Expect to be "up-sold" on purchasing a better replacement phone through the site (a "trade"), but if you're after cold cash, they'll send you a check within 30 days.
All phones have to be in working order, so don't send in any that can't make a test call. Lewis has an old one that's water damaged. It wouldn't make the cut.
You don't need to send in accessories (chargers, etc.) Also, make sure you take off all your contacts and the call history before handing it over, just in case they're is not erased. The phones, ultimately, are refurbished and resold, mostly in developing countries. Win, win!
The site is also taking iPods.
You book, prices drop -- it's NOT game over! This could be one of the Web's best-kept secrets: On Yapta, you can plug in your itinerary (before or after you book) and it will alert you if/when prices drop.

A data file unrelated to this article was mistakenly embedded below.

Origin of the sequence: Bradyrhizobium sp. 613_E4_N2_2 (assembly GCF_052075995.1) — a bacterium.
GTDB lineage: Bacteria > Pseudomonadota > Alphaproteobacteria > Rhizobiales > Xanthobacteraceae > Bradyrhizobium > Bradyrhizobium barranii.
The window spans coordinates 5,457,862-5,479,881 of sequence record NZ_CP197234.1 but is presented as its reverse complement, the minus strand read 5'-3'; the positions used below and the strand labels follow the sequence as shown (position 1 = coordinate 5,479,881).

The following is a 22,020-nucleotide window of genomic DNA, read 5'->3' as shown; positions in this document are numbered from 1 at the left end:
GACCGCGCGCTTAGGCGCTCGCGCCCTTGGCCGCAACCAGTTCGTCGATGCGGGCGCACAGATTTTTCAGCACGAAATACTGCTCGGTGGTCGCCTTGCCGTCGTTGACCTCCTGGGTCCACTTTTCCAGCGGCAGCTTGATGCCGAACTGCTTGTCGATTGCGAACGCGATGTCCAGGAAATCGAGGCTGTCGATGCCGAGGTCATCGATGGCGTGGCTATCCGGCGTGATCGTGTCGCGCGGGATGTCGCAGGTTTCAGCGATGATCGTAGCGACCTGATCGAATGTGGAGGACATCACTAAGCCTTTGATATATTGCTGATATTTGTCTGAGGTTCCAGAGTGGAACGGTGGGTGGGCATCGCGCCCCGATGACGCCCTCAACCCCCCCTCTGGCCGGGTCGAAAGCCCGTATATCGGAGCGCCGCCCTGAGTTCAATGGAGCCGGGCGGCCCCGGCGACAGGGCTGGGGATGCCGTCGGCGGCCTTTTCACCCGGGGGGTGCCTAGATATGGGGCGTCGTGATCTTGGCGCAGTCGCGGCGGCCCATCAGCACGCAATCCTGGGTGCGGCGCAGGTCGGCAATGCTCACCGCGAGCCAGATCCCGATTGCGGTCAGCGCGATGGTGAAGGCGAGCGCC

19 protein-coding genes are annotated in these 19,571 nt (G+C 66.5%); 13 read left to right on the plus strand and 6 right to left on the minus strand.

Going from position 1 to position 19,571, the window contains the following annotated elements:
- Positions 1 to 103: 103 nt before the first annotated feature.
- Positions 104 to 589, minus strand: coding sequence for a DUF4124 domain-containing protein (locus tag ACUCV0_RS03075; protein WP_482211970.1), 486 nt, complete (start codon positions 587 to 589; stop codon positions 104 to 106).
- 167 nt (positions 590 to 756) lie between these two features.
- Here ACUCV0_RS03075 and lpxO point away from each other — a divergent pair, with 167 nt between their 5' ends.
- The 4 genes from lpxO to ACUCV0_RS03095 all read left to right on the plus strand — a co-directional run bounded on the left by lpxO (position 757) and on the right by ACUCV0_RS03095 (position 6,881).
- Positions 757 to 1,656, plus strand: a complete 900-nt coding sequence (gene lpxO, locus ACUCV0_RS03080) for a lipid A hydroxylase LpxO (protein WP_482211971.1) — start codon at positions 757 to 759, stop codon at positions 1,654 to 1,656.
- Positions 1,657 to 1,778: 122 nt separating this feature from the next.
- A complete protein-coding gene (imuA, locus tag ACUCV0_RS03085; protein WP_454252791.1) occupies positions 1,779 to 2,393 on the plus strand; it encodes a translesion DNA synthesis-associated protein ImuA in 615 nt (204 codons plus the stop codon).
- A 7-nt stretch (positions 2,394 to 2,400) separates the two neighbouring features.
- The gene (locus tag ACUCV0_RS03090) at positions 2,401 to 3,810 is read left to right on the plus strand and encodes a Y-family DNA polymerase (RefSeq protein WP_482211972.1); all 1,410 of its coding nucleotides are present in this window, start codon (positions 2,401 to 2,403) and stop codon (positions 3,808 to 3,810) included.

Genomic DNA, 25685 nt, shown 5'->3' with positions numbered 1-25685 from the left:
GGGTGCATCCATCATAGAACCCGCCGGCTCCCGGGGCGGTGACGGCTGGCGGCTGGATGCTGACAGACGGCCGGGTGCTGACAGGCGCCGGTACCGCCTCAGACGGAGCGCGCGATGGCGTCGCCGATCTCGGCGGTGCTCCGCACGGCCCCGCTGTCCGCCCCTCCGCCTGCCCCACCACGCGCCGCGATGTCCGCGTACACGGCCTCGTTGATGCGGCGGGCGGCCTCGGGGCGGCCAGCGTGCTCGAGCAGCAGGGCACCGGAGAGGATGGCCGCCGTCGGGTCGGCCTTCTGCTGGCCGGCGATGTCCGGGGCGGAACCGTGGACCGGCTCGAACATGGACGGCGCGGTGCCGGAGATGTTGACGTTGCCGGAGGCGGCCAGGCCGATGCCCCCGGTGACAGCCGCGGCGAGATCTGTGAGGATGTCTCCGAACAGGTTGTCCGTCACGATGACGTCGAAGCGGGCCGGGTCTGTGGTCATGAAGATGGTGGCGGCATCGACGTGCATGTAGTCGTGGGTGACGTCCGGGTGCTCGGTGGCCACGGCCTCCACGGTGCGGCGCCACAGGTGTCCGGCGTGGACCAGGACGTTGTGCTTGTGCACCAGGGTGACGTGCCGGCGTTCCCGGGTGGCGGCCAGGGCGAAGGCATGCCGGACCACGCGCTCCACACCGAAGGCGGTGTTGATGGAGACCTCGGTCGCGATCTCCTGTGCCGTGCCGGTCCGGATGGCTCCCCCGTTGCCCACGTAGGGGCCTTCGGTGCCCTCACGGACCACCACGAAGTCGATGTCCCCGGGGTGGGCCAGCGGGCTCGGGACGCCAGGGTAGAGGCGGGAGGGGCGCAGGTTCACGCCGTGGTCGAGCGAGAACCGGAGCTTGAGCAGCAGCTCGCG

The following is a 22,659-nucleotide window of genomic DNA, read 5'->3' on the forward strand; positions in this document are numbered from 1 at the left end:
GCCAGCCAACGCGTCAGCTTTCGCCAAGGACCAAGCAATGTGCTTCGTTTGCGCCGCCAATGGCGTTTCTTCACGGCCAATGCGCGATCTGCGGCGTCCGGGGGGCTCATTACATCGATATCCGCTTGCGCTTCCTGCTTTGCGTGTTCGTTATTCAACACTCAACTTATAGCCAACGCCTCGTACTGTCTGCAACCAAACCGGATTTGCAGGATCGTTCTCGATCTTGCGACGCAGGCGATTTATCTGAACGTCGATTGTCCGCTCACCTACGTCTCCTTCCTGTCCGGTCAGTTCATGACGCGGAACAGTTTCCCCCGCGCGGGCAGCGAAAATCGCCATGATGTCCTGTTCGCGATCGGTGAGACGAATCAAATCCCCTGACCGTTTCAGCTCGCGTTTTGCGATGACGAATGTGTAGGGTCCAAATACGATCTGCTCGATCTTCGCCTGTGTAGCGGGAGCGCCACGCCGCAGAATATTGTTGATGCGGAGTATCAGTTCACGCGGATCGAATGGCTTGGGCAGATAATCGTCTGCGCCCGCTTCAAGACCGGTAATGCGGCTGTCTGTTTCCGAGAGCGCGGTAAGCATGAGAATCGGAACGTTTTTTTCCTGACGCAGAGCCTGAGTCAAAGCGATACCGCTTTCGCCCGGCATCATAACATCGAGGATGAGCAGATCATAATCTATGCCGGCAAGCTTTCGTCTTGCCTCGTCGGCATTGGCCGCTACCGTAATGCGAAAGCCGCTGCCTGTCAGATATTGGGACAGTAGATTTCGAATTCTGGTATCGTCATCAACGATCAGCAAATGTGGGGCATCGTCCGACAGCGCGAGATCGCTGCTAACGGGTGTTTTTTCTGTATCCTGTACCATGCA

All major airlines offer a refund or travel credit when fares drop below the price of a ticket purchased at an airline's Web site. So, if you lock in your price today, and then tomorrow or 10 days from now, the fare goes down, you'll instantly know about it.
When you get your itinerary, just e-mail it to them at email@example.com. It's literally, just a matter of forwarding what the airlines send you. It couldn't be easier.
Don't be surprised if there's a fee to change/re-book your itinerary or have a credit issued. Airlines usually charge $75 or $100 for that, which can in some cases negate your credit altogether. But there are carriers, including United and Jet Blue, that charge no change fees. Yapta lists all these particulars on its site by airline (http://www.yapta.com/faq/) and will automatically calculate the amount of refund or voucher you may be entitled to, deducting any change fee levied by the airline. In other words, if your $400 roundtrip ticket is suddenly $299, you might have $100 bucks headed your way.